KS: As far as the monitor section, you have the ability to connect and switch between two sets of monitors, although there is no bass management. So, if you want to employ a subwoofer properly, you’ll have to use a subwoofer with built-in management or an external processor. There is the inclusion of a monitor dim switch with a variable dim level, as well as a cut button. You get other large-desk features such as a mono button, as well as the ability to monitor an outside source.

SM: Source options for the monitor section include an external stereo line input and a 3.5 mm “iJack” input for portable players. Don’t be a snob now, you know you’ll use it! Each input source may be selected individually or summed in combination.

AH: I find summable monitoring useful for quickly trying out a part or laying down a guide track against a prerecorded song (like a demo recording sitting on the artist’s iPhone) while the artist is in the control room going direct in. I’ve done this a bajillion times while recording keys, guitar, bass, etc. — definitely a pro feature that works well in the context of “producing” an artist or band.

SM: The monitor section also offers a console-style talkback system with volume control and monitor dim function. The talkback button can be programmed to work in latch or momentary mode during the mixer’s power-up stage. On its very first tryout, I found the X-Desk’s talkback system to perform much better than my existing setup (shouting through the sliding glass door into my iso-booth). On first listen, I wasn’t entirely impressed with the X-Desk’s talkback mic, but after spending an extra few moments balancing the dim and talkback levels, I was more than satisfied with the results. All controls are intuitively located and light up when engaged.

KS: There are those who have been critical of the sound of the headphone outputs, as well as the talkback mic. There are products that outperform the X-Desk here, but I found no objectionable issues in either case. Sure, the talkback mic sounds like a tin can, but hey, it’s a talkback mic. It’s supposed to pick up the guy on the couch across the room, not cut a lead vocal.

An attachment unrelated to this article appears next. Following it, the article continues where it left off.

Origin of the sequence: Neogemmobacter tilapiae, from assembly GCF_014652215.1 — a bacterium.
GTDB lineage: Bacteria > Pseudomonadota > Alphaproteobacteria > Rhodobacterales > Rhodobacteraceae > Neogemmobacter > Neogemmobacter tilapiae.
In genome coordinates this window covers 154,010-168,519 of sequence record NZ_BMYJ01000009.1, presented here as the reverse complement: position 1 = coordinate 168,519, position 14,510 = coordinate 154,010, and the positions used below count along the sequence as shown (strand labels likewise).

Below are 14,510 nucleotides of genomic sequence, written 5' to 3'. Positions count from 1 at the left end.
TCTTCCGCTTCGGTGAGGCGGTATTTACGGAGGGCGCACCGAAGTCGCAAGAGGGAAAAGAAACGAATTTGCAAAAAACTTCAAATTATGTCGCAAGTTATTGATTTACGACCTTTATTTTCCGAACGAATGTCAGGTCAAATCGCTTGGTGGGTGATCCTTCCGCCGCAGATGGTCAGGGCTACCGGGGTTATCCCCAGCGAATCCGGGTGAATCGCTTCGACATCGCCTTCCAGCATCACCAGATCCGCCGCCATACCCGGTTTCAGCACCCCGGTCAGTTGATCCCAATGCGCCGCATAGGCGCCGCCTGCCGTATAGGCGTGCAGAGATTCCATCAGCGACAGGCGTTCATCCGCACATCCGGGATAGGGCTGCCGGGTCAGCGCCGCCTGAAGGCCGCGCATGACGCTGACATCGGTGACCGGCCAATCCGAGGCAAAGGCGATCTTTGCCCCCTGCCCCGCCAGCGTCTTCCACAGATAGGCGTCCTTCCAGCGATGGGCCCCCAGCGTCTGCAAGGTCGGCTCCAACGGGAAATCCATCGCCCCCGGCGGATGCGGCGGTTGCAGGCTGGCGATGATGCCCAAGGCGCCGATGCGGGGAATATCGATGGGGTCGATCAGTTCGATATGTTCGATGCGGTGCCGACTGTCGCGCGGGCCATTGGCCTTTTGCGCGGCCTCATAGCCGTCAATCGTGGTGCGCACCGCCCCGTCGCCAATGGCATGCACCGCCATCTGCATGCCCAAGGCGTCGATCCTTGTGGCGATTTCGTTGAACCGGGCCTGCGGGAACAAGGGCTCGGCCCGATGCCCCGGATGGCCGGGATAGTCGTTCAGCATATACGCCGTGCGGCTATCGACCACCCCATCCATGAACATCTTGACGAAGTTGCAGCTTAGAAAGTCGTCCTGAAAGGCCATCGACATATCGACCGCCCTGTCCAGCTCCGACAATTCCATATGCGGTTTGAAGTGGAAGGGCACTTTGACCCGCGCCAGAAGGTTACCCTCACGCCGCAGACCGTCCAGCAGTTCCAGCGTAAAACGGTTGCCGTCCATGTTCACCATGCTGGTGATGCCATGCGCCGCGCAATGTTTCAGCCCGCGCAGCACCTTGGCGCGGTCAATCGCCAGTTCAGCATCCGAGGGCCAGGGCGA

AH: I’m not bothered so much with the sound of the talkback mic itself, but I find the mechanical noise bleeding into the talkback mic quite annoying. You hear noise in the cue mix when you push or release the talkback button — or touch anything on the console, for that matter, while talkback is engaged. Anyway, enough about talkback — let’s talk about how the rest of the console sounds.

SM: Initially, I set up the X-Desk as a monitor mixer for summing eight channels of stems, with a simple 8-in, 8-out setup from my DAW. With the trim pushed a little on drums, electric guitar, and electronic instruments, my mixes really sang. Though I’ve never had the opportunity to mix on any other SSL console, I could only describe the clear, smooth sound of the X-Desk as beautiful. Without any further agenda, I just “hung out” in the studio and listened to mixes for the first few days I had the console. I was so excited at how my mixes were sounding through the SSL, that all first impressions and misgivings about the X-Desk were soon forgotten.

KS: The X-Desk uses SuperAnalogue circuitry that is very similar to what is found in their higher-end models, such as the Duality and the AWS 900–series consoles. The older, classic designs, such as the 4000-series, used a healthy complement of socketed IC chips, such as 5534s, as well as a generous helping of VCAs in the signal path. They had a characteristic crunchiness when pushed hard that has become a recognizable sound. In contrast, the newer SuperAnalogue circuitry in the X-Desk relies much more heavily on discrete, surface-mount components. Additionally, there are no capacitors in the audio path. This is certainly in contrast to the older designs, and it is one of the reasons the X-Desk has a more open sound — “clean” in nature and excellent in detail.